A Merger by Marriage

By: Cat Schield


With his arm stretched across the back of the black leather couch, JT Stone sipped one of Rick’s signature cocktails and brooded over a woman.

Tonight Violet Fontaine wore a black, skin-tight mini with long sleeves and a neckline that concealed her delicate collarbones. Despite the snug fit, the dress looked modest when viewed from the front. But the back of the dress. Oh, the back. A wide V bared an expanse of golden skin, crisscrossed by spaghetti thin straps from her nape to the indent of her waist. As he suspected the design intended, his gaze was drawn to the curve of her tight, round backside.

His fingers twitched as he imagined holding those luscious curves in his hands. Before he’d met Violet six years ago he’d been a diehard breast and thigh man. These days he was on a mission to find a butt better than hers. To date he hadn’t found one. Good thing she had no idea what she did to him or he might lose something more irreplaceable than his favorite bartender.

The resident mixologist of Fontaine Chic’s lobby bar Baccarat, Rick was a genius when it came to creating unique cocktails. Tonight JT was having Rick’s version of a dirty martini in the lounge. His excuse for showing up six nights a week was that he was wooing Rick back to Titanium where he belonged.

JT finished the last of his drink. Who was he kidding? In the year since Rick had switched employers, JT was here most nights because Violet swung through on her rounds at exactly eleven-fifteen and lingered to chat with the clientele. As the proprietor of the Fontaine Chic, she was very hands-on.

“Another drink, JT?” The waitress cocked her head and smiled warmly at him.

“Sure.” Why not? He nodded toward Violet. “And whatever she’s drinking.”

Charlene followed his gaze. “You know she doesn’t drink when she’s working.”

“Maybe tonight she’ll make an exception for me.”

“Maybe.” But Charlene’s tone said something completely different.

“Would you send her over?”

The nightly ritual made the waitress’s lips curve in wry humor. “Sure.”

Violet herself brought his drink over, setting it before him with practiced ease. “Rick said this is what you’re drinking tonight.”

“Will you join me?”

When she shook her head, the diamond drops dangling from her earlobes swayed seductively. “I’m working.”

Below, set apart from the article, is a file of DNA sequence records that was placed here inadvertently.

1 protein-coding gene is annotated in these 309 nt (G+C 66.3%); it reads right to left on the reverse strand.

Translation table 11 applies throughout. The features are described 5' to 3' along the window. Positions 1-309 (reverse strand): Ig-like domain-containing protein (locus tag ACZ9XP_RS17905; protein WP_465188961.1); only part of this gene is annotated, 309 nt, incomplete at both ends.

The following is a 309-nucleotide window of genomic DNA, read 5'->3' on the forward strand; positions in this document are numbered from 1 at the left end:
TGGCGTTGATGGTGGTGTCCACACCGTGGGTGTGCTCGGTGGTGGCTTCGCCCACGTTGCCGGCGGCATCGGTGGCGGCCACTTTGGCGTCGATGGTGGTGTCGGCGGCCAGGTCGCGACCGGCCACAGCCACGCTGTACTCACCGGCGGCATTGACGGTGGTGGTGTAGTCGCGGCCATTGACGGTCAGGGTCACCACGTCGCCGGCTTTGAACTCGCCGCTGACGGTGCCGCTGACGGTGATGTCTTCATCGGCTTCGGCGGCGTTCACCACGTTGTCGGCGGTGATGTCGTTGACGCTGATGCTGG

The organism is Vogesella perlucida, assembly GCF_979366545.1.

“And I’m your best customer.”

“You’re a fan of Rick’s, not Fontaine Chic.”

“I’m a fan of you,” he murmured and her eyes widened briefly as if startled by his admission. Was it possible she was oblivious to his interest? Not one of the waitresses thought he came here every night just to drink.

It did no good to remind himself that he liked his women curvy, blonde and agreeable. That with her long lean frame inherited from her showgirl mother and her father’s wavy brown hair, she was not his type. Or that her strong-willed personality had been cultivated by his estranged uncle, Tiberius Stone, her surrogate father. A man who blamed JT’s father for orchestrating his disinheritance.

“You can take a couple minutes,” he said, gesturing to the empty space beside him.

Her eyebrow arched at his implied command, but she settled sideways on the couch and crossed her long legs. She’d fastened her waist-length hair into a high, sleek ponytail. The look was both modern and retro and showed off her large brown eyes and bold cheekbones to great advantage.

With the toe of her black stiletto a mere inch from his pant leg, she propped her elbow on the back of the couch, rested her cheek on her palm and waited for him to speak. Quick to smile, she was the most upbeat, optimistic person he’d ever met. She was sunlight to his shadow. Forever close, always untouchable.

He sipped his drink and surveyed her over the rim. The dark circles beneath her eyes told him she was working harder than ever since Tiberius had been murdered several weeks ago.

“You should take some time off,” he said, aware that what she did was none of his business.

“And do what? Sit around and grieve?” She must have heard the edge in her tone because after a long sigh, she continued on a milder note. “I know it’s what most people do when they lose a parent, but I can’t think of a better way to honor Tiberius’s memory than to work.”

JT nodded in understanding. “I’m sure he’d approve.”

Although he’d been given the middle name, Tiberius, after his mother’s younger brother, until the last few months JT had never had the chance to know his uncle by anything other than reputation. JT had been raised in Miami where Stone Properties had their headquarters. Tiberius rarely left Vegas. And the bad blood between Tiberius and his brother-in-law and JT’s father, Preston Rhodes, made any chance of a relationship between JT and his uncle impossible.

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